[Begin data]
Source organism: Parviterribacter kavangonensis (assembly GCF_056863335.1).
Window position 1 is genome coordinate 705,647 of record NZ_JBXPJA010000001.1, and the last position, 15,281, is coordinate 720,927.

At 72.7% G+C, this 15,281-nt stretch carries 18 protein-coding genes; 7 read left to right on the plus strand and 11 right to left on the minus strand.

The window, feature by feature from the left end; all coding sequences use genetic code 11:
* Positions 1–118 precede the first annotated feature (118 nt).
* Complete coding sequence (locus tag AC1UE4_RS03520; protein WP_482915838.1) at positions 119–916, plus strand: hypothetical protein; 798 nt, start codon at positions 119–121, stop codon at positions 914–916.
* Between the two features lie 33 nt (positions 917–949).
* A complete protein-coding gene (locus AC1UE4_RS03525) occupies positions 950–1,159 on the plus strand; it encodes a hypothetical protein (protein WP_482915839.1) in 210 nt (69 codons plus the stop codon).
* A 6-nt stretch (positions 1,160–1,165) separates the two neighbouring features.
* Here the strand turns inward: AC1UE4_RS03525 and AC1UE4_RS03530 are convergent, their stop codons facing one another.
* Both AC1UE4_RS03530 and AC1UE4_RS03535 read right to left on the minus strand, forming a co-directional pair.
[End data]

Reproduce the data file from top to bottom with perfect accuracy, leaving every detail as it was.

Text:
Source organism: Parviterribacter kavangonensis (assembly GCF_056863335.1).
Window position 1 is genome coordinate 705,647 of record NZ_JBXPJA010000001.1, and the last position, 15,281, is coordinate 720,927.

At 72.7% G+C, this 15,281-nt stretch carries 18 protein-coding genes; 7 read left to right on the plus strand and 11 right to left on the minus strand.

The window, feature by feature from the left end; all coding sequences use genetic code 11:
* Positions 1–118 precede the first annotated feature (118 nt).
* Complete coding sequence (locus tag AC1UE4_RS03520; protein WP_482915838.1) at positions 119–916, plus strand: hypothetical protein; 798 nt, start codon at positions 119–121, stop codon at positions 914–916.
* Between the two features lie 33 nt (positions 917–949).
* A complete protein-coding gene (locus AC1UE4_RS03525) occupies positions 950–1,159 on the plus strand; it encodes a hypothetical protein (protein WP_482915839.1) in 210 nt (69 codons plus the stop codon).
* A 6-nt stretch (positions 1,160–1,165) separates the two neighbouring features.
* Here the strand turns inward: AC1UE4_RS03525 and AC1UE4_RS03530 are convergent, their stop codons facing one another.
* Both AC1UE4_RS03530 and AC1UE4_RS03535 read right to left on the minus strand, forming a co-directional pair.